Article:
We study the opportunistic pathogen Pseudomonas aeruginosa, designated by the World Health Organization as a critical priority for the development of new therapies due to its high levels of antibiotic resistance. It uses long thin retractile fibres called type IV pili (T4P) to attach to and crawl along surfaces during formation of drug tolerant biofilms.
We study how T4P are made, how they work, how they are used by bacteriophages to infect P. aeruginosa and how the bacterium defends itself against phage. Pilus-specific phages may be useful as alternatives to, or adjuvants for, current antibiotics.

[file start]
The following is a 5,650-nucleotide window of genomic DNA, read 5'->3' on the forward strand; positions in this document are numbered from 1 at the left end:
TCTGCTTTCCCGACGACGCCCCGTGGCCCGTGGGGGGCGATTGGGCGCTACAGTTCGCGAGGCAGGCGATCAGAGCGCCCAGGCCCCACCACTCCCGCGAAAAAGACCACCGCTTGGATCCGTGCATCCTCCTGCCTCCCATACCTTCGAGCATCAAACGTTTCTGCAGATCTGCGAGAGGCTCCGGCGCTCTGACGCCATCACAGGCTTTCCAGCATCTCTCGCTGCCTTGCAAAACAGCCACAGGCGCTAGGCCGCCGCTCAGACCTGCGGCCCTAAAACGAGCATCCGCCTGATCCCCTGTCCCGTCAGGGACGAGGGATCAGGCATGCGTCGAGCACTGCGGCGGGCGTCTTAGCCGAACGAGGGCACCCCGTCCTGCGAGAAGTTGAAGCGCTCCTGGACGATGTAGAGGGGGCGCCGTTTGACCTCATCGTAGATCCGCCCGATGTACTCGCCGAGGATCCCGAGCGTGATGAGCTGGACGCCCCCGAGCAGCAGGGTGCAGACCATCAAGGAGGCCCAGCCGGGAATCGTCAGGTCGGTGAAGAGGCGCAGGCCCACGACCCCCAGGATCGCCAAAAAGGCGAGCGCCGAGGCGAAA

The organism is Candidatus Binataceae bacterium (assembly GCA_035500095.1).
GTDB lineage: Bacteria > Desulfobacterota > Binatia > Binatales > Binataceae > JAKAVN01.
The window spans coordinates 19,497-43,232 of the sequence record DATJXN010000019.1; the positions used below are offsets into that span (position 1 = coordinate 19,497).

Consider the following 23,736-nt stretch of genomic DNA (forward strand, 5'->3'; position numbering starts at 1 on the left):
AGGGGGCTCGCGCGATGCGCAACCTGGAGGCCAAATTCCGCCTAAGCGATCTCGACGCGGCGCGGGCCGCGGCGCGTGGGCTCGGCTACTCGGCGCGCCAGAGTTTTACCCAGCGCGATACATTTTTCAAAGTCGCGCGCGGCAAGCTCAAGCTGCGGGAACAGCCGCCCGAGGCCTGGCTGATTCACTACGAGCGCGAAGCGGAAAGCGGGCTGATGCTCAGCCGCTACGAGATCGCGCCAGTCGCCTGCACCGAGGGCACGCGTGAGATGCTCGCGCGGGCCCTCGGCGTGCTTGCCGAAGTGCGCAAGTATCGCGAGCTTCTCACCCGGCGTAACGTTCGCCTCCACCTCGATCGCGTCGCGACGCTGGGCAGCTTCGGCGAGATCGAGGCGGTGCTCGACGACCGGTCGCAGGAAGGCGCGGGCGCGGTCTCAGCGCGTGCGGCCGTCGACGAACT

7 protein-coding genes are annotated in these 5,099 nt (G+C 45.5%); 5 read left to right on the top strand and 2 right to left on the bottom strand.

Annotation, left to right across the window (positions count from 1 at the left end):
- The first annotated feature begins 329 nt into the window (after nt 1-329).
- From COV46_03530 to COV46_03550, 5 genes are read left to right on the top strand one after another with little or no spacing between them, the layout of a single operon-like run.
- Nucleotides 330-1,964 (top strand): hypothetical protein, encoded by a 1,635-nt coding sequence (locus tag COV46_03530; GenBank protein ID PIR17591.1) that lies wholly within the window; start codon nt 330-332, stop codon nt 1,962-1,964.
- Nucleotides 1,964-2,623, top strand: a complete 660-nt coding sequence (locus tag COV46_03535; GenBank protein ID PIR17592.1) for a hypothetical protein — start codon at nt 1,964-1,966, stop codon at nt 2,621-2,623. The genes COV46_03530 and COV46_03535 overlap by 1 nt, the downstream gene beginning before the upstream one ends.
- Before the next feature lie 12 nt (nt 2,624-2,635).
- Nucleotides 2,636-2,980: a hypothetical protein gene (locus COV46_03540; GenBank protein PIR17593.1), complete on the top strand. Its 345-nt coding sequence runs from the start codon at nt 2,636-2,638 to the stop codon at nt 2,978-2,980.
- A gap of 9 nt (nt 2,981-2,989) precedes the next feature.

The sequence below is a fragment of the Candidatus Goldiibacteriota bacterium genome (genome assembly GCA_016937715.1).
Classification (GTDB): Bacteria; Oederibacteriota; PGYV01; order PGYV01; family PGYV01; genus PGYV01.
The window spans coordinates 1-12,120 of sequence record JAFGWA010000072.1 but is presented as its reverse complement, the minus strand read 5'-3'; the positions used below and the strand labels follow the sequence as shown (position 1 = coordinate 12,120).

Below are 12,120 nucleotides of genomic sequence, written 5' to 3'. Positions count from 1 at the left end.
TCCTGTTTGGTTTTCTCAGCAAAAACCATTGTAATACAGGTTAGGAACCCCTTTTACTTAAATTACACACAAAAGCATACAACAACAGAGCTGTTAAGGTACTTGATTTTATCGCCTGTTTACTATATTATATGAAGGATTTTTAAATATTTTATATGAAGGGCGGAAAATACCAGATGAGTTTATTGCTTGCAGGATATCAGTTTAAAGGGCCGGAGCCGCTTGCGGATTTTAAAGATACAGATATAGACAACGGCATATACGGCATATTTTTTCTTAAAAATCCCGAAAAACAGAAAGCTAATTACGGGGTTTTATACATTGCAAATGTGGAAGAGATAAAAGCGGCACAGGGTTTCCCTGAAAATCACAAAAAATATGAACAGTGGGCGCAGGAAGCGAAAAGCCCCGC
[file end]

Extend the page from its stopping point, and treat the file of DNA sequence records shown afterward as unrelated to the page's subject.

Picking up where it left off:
We are also interested in the mechanisms by which sub-inhibitory concentrations of antibiotics stimulate biofilm formation, and how we can exploit that phenotype to identify sub-inhibitory antibiotic activity in molecule libraries or complex mixtures of natural products. .